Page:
Keeping the site in sight is task of location managers
NKC Tribune, October 1, 1992

By M.J. "Squeak" Giaudrone

If you want a job that keeps you hopping from left to right--the left side and the right side of Washington state, that is--you want to be a location manager for Pipeline Productions and working on the television show Northern Exposure. If you already have that job, then you are Dan Dusek and Vicky Berglund-Davenport. Their faces are becoming so well-known in the Upper County, it gets more difficult with each episode to tell them from the natives. Most of the natives, however, don't have that easy Texas drawl that Dan has, nor do they have three telephone numbers on their business cards as does Vicky. But most of the natives find them as easy to talk to as, well, their own next door neighbors.

Dan, whose parents still live in Denison, Texas, is in his second season as co-location manager. When he started with the show, however, he began in the art department. A photographer, and an experienced location manager, he was there when it became necessary to have two location managers for Northern Exposure-- one to be in Roslyn to work on the current episode being filmed and one to be in Redmond preparing for the next. When former location manager, Sean Grayson, left the show last spring, Vicky interviewed for the position while working around Mt. Saint Helens on a feature film called The Vanishing. Her work on that show ended June 25 and she began work on Northern Exposure the next day.

Just What Do They Do?

So, just exactly what is it that Dan and Vicky do? According to Dan, scripts are received by a manager about two days before the director for a particular show arrives. It is read, broken down into scenes, and determinations are made as to whether the scenes will be shot on the sound stage in Redmond or on location in Roslyn or at some other site. Dan or Vicky, depending on who is doing which show, heads out with a camera and starts photographing possible location sites. After years of doing this, they have both developed a knack for knowing what the scene is going to need or what the writer saw in his head when he wrote in a scenic background. In an episode last season [3.21 It Happened in Juneau], when series character Dr. Joel Fleishman was to attend a medical convention in Juneau, Alaska, Dan photographed the Edgewater Inn in Seattle as a possible site.

"When I walked in, I could feel it," Dan states. "I just knew this was going to be Juneau." But, Dan still visited other sites and took other photos. In the end, the Edgewater Inn was the selection made by the powers that be to become the lodge-like hotel used for the convention. The same was true when he scouted for the location for the home of a character new to the show this season, who lives in a dome because of being allergic to nearly everything in the environment. While driving around the Upper County, Dan saw a dirt road that seemed to beckon him. He found a family enjoying the sunshine nearby and questioned them about what he would find if he drove down that road. He ended up getting a guided tour. His photos of the location (mixed in with those of other sites) beckoned to everyone else, too, and the site was written into the show.

Next comes a "tone" meeting during which Rob Thompson and creators Joshua Brand and John Falsey meet with Dan or Vicky and the director, production designer, production manager, first assistant director, producers, wardrobe and transportation heads to go over every scene in the script. A feel for the story, or "tone" is acknowledged as each participant listens, takes notes and begins figuring out how each one's individual expertise will be used with the episode.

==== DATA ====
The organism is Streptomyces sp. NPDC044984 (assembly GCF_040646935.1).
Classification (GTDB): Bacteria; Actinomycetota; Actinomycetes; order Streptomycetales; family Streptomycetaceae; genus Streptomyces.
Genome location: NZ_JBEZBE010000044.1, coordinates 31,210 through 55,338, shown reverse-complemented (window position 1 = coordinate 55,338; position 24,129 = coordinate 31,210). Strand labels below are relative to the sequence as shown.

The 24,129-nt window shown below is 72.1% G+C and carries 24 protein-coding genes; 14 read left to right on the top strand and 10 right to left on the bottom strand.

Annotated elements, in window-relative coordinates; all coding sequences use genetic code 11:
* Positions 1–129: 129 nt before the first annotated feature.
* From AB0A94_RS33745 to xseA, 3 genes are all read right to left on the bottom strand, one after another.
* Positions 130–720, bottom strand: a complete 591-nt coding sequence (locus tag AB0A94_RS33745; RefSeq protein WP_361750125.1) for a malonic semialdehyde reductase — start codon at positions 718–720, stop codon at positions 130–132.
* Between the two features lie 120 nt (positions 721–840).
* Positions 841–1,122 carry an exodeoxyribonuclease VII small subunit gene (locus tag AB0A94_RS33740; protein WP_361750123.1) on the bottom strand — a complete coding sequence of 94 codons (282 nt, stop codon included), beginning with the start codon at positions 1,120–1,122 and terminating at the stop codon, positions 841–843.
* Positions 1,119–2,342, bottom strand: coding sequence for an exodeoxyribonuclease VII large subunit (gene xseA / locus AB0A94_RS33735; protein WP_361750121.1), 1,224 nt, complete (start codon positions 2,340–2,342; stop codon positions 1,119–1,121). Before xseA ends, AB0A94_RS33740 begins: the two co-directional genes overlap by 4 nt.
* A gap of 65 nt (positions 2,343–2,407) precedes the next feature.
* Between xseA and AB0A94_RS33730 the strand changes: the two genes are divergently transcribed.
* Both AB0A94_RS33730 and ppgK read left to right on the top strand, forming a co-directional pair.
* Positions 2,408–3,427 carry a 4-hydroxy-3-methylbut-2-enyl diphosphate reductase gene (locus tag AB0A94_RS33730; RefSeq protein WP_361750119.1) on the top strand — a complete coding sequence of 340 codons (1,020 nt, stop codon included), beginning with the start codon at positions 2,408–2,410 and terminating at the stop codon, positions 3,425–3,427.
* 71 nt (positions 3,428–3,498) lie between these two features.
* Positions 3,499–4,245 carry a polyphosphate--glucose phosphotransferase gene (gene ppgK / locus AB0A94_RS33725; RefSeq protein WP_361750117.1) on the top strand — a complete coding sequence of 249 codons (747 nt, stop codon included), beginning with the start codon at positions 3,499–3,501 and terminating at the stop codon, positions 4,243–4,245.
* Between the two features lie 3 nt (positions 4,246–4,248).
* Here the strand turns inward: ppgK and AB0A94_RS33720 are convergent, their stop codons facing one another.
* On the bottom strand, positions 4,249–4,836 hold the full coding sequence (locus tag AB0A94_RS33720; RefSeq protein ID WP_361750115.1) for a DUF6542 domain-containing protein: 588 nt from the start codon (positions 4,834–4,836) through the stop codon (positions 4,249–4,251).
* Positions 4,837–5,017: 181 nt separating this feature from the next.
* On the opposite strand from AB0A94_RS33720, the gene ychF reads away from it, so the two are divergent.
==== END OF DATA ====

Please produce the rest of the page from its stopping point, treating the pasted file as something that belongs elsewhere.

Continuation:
Head 'Em Out on The First Scout

The "First Scout", as it is called, requires that the producer takes a physical look at the filming sites in order to begin working out how a scene will be filmed, depending on the needs of the script. If the script calls for a non-regular location site, i.e. the Edgewater instead of Roslyn, that site is visited, and a decision made by the end of the day how and where every scene will be filmed. By Day 3, casting of the show is underway, studio shots are planned, and location managers are taking care of the logistics: --If they are shooting on Forest Service land or working with other government agencies, official okays or permits must be obtained, fees paid if necessary, permission from property owners must be obtained, locations set, etc. Vicky is currently working with the prison warden at Monroe, who will be calling shots for footage which will be filmed there for a new-season show.

Next comes the "tech scout." The same people who were involved with the first scout meet now with the chief electrician and a "grip." The grip is the one who is responsible for laying out all of the track on which camera dollies travel during shooting, and positioning cranes and other equipment for filming. The results of this scout show how much needs to be done: is a road good enough to get trucks full of equipment and supplies in without major obstacles, for instance.

In the case of an episode being filmed at the old county gravel pit near Ronald, it was necessary for Pipeline to have the road graded and graveled to keep their trucks from bottoming out and getting stuck. "At the end of that show," Dan remembers, "we actually left an improved road where nearly none had been." A new mural on the back of the theater building in Roslyn, depicting a Marlon Brando-like caricature on a motorcycle that would be visible in many location shots and a lighted plastic awning on a new restaurant were two hurdles which Dan had to jump before filming could resume after a two-week vacation.